3. This is another match that the FWA had been building up pretty much all year, with the Duke of Danger – a stereotypical British aristocrat heel – having been ducking the challenge of Burchill. He is one half of Hampton Court, alongside his butler Simmons, who was massively over as the put upon loveable baby face. Burchill meanwhile is coming in as the unstoppable monster with the Goldberg push that has been destroying lower card wrestlers – often in similar handicap matches – since debuting. The Simmons dynamic makes all this rather odd though. Whereas usually you might expect the crowd to be fully invested in the sneaky heel that has been ducking a challenger to finally get his comeuppance, because of how over Simmons was, and how entertaining the Hampton Court act had become, there doesn’t seem to be that desire to see the Duke get killed in the ring. This match is the first time that Burchill is forced to sell and take any sort of damage, with the Duke and Simmons getting a fair bit of offence in for a sustained period. At one point you even think they could get a count out win when Burchill takes a really brutal looking fall through the ringside table. It’s a match very strange in execution, and because of this it doesn’t really work. While there are fun moments, and Burchill again getting to show off his vast range of impressive moves, he ends up selling too much while the crowd is also fairly behind Hampton Court. Both acts would have been better off in different situations and in different matches. (* ¾)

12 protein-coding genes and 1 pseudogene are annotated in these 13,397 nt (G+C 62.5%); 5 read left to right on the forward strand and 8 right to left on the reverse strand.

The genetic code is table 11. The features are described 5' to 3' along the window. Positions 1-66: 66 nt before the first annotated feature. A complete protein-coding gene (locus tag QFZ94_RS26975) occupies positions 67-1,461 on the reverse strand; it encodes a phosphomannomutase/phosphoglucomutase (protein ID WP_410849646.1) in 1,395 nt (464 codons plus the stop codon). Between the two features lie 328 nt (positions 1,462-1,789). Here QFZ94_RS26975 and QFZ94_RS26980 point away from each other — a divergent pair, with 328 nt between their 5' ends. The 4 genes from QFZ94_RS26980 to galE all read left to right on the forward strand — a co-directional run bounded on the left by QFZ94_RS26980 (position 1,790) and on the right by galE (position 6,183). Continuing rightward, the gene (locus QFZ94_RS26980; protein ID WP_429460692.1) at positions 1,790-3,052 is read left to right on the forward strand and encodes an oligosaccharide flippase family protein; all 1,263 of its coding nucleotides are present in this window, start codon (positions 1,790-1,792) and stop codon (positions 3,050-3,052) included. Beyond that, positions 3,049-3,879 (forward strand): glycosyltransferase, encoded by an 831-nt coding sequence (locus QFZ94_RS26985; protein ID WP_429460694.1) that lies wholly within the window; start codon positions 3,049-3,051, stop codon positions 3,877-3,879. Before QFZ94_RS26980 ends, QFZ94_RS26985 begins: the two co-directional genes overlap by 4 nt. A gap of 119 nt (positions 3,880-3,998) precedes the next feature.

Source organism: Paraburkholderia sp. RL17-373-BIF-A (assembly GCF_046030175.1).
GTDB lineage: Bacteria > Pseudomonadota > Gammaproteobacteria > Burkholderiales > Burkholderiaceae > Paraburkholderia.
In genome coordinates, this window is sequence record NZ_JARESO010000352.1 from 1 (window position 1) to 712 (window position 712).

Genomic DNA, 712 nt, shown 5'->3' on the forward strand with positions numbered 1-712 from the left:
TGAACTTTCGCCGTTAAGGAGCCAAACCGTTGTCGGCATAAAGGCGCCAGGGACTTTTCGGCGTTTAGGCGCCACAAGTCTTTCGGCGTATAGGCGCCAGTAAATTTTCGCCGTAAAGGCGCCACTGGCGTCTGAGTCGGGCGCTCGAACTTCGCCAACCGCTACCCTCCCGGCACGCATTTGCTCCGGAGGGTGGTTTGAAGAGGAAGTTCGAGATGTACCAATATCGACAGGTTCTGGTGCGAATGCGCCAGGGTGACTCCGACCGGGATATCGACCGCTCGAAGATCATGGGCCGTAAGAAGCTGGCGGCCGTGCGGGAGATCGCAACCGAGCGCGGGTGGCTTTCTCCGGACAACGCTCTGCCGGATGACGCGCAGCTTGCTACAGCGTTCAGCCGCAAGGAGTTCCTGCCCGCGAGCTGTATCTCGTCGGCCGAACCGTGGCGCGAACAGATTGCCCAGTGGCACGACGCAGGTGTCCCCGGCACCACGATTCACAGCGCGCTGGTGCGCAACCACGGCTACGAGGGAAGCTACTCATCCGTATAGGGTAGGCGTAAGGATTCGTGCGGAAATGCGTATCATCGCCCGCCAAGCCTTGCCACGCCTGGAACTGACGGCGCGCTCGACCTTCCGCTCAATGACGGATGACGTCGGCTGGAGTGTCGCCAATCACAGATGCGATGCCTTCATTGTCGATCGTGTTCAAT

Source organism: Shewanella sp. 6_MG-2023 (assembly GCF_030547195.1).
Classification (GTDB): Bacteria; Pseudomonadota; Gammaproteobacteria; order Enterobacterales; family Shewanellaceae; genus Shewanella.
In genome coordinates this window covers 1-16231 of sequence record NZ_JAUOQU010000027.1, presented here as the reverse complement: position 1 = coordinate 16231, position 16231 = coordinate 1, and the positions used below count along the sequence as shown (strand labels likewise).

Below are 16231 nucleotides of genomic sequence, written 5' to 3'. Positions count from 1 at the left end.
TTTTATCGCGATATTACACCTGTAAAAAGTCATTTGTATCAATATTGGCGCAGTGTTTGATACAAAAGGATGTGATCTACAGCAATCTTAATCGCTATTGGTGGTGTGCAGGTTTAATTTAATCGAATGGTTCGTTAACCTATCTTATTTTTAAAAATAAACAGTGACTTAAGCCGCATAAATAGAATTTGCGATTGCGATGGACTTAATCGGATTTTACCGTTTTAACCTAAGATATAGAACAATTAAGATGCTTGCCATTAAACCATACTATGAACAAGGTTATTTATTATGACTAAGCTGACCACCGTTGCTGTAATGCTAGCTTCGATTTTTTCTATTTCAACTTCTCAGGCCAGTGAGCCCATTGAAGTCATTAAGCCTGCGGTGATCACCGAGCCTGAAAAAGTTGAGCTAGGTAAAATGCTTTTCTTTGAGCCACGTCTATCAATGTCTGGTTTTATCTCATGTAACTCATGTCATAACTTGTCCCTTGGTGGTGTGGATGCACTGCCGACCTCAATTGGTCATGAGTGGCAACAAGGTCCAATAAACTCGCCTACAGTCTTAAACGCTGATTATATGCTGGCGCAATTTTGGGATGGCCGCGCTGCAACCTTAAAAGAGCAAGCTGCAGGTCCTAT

4. This is interesting in that it’s an intersecting of two of the characters in the FWA that were getting most over. On the one hand you have Paul ‘not yet a pirate’ Burchill, who was getting the Goldberg push. Because of the general lack of really big guys on the FWA roster, Burchill was able to get over as a big powerhouse, given he could also do amazing high flying moves like moonsaults and standing shooting star presses. Think the things that Keith Lee and Jeff Cobb are now doing. He was basically ploughing through undercard guys, often in handicap matches and also getting over through his manager Dean Ayass and the disclaimer they would read before matches. Simmonz was the ultimate underdog who would get over to an unbelievable degree to where he would become for a time the most over act in the company. Starting as the downtrodden butler to the at that time heel Duke of Danger, he was someone the crowd was rallying behind, which, rather than going down the route of a Ted Di Biase/Virgil storyline would end up turning the Duke of Danger face as well. In this match the crowd are really behind him, but the company was not quite utilising him yet. Mark Sloan was actually the original founder of the FWA, and head of the FWA Academy. In this match though he is just a body to be sacrificed. This is a complete squash where Burchill gets the opportunity to show off all his power and high flying. He wins by a double knockout with both his opponents failing to meet the 10 count. (N/R)